I've been using Neovim for the past six months. Here's what I learned

I've been using Neovim for the past six months. Here's what I learned
Photo by Asso Myron / Unsplash)

I've used Neovim as my primary IDE for the past six months.

But keep in mind that I've been "trying" to get into Vim for the past two years. I first started with the Vim plugin in VSCode. I used that until I felt comfortable with basic Vim motions.

I later then switched over to many different Neovim distros. None of them stuck to me, so I returned to VS Code.

It all changed when I decided to start from scratch. I followed some basic tutorials on how to set up a very basic config using this playlist:

I tried my best to understand every keymap, configuration, and plugin. It wasn't easy, and I was very slow. I wanted some missing features, and things were breaking here and there.

But I persevered.

I got used to the keymaps, added different plugins, and fixed some bugs. I can confidently say that I am 10 times more productive than I was back with traditional IDEs, and I have learned so much about how IDEs work.

I want to share with you what I learned these past six months and some tips on how to get started using Neovim.

Lesson 1: Modern IDEs are very distracting

GitHub - microsoft/vscode: Visual Studio Code

When I first opened up Neovim, it was very intimidating and bland. Little did I know back then that you don't need much to write code. I set out on the journey of making Neovim like VSCode.

I installed the VSCode-like theme and got an excellent file tree and tab bar working.

I was happy and went on with my life. After a while, I realized that those two things are very distracting.

Let me explain why.

File Tree

In VSCode, I would manage my files using the file tree on the side. But in Neovim, I don't need to do that because I can use a fuzzy finder. It's much faster to search for a file than to go to your file tree and manually open the file there.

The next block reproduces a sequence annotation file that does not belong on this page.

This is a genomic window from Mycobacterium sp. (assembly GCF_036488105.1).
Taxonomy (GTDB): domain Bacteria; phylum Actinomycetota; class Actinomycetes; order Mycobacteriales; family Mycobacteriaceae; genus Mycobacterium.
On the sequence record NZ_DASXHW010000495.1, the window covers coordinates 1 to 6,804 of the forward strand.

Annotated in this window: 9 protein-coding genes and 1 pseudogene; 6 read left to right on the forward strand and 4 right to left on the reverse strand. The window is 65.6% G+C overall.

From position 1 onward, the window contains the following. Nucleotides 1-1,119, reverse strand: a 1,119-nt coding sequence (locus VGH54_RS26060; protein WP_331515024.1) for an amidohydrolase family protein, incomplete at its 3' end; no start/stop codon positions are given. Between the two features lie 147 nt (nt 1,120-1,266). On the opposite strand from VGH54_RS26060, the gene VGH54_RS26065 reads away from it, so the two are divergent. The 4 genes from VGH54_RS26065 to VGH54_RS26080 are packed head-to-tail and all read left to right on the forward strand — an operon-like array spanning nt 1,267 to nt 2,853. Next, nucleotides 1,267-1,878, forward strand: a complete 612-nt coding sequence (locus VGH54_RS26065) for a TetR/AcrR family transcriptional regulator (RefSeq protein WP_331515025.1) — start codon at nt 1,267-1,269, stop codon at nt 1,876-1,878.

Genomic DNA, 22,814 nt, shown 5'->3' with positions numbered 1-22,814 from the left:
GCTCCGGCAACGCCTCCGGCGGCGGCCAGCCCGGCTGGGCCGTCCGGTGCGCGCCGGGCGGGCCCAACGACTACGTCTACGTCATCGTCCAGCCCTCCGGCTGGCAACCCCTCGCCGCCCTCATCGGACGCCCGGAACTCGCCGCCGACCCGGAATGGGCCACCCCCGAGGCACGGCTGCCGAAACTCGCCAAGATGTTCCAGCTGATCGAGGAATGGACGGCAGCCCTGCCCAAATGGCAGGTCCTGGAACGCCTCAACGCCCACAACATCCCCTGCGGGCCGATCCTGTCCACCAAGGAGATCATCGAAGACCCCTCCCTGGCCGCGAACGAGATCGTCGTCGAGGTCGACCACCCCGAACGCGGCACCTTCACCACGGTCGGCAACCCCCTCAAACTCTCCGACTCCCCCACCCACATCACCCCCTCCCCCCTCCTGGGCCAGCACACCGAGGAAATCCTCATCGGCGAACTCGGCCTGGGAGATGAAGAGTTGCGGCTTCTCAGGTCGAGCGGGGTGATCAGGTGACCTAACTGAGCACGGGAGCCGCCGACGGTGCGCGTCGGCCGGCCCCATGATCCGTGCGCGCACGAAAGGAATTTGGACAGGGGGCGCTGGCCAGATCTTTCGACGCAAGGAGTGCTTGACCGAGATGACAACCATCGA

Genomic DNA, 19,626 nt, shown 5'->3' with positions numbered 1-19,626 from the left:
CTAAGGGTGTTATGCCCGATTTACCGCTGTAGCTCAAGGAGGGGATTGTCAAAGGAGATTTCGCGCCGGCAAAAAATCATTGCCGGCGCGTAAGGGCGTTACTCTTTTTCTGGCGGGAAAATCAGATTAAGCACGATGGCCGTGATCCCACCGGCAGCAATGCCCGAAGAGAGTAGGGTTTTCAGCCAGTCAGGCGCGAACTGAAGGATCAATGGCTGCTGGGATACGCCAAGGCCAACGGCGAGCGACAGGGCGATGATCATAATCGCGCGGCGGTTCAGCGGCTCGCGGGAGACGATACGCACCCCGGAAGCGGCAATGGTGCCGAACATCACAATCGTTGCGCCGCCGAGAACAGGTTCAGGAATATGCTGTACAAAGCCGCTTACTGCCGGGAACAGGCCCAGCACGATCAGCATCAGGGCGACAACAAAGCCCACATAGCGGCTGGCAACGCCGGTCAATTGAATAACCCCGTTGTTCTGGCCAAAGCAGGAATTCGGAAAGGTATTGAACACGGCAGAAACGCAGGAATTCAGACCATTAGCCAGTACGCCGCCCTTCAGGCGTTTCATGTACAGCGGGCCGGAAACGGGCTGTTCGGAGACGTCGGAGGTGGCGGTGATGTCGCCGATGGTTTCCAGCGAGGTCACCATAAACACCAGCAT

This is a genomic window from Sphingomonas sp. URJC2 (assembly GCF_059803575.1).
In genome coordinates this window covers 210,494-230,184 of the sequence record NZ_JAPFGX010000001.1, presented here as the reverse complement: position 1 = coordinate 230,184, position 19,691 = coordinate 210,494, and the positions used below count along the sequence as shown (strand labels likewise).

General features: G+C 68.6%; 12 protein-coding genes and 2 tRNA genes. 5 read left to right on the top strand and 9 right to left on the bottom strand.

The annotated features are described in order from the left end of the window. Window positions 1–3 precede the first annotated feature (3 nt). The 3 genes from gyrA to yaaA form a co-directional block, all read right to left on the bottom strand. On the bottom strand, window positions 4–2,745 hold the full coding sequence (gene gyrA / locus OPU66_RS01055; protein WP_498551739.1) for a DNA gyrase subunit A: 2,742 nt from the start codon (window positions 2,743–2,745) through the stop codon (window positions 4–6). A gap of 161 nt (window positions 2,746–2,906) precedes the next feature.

The other problem with always having your file tree on the side is that it takes too much unnecessary space. If I already have the file that I will be working on open. Why do I need to see the file tree?

So, I quickly hid the file tree unless I needed it. I also started using it less and less. If I needed to open a file, I would search for it using telescope.

I'm not advocating never to use a file tree. I still use it to create/delete/move/rename my files, and it's helpful when I'm onboarding to a new project to get an overview of what already exists.

I also think it's beneficial to memorize some file names you have in a project. I believe it makes you know the codebase better.

Tab Bars

This one might be more controversial, but tab bars are unnecessary.

I first started noticing this when I was working, and I usually have around three to four files that I primarily edit. They would all be visible on a tab bar at the top, as usual.

To make things easier, I remapped shift+h and shift+l to navigate between tabs.

So, if I have four files open, my tabs would look something like this:

File one – File two – File three – File four

If I were in file one and wanted to go to file four, I would have to press shit+l twice. This isn't too bad, but imagine if I have more than four files that weren't ordered either.